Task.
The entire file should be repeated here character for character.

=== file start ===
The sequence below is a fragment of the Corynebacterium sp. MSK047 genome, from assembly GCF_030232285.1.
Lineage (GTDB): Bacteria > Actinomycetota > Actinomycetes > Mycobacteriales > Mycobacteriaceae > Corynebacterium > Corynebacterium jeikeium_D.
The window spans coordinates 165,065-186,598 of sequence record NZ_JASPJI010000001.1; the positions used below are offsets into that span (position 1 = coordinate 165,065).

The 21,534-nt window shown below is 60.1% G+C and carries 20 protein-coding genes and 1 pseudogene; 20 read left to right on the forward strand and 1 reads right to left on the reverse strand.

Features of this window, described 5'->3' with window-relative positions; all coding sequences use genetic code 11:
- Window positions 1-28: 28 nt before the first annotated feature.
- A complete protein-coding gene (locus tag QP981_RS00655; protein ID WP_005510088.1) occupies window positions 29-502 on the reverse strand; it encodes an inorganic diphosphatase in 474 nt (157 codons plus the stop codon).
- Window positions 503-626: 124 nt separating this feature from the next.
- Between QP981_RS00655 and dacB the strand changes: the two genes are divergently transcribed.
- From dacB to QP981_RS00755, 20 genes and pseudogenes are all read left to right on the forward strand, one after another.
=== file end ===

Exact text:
The sequence below is a fragment of the Corynebacterium sp. MSK047 genome, from assembly GCF_030232285.1.
Lineage (GTDB): Bacteria > Actinomycetota > Actinomycetes > Mycobacteriales > Mycobacteriaceae > Corynebacterium > Corynebacterium jeikeium_D.
The window spans coordinates 165,065-186,598 of sequence record NZ_JASPJI010000001.1; the positions used below are offsets into that span (position 1 = coordinate 165,065).

The 21,534-nt window shown below is 60.1% G+C and carries 20 protein-coding genes and 1 pseudogene; 20 read left to right on the forward strand and 1 reads right to left on the reverse strand.

Features of this window, described 5'->3' with window-relative positions; all coding sequences use genetic code 11:
- Window positions 1-28: 28 nt before the first annotated feature.
- A complete protein-coding gene (locus tag QP981_RS00655; protein ID WP_005510088.1) occupies window positions 29-502 on the reverse strand; it encodes an inorganic diphosphatase in 474 nt (157 codons plus the stop codon).
- Window positions 503-626: 124 nt separating this feature from the next.
- Between QP981_RS00655 and dacB the strand changes: the two genes are divergently transcribed.
- From dacB to QP981_RS00755, 20 genes and pseudogenes are all read left to right on the forward strand, one after another.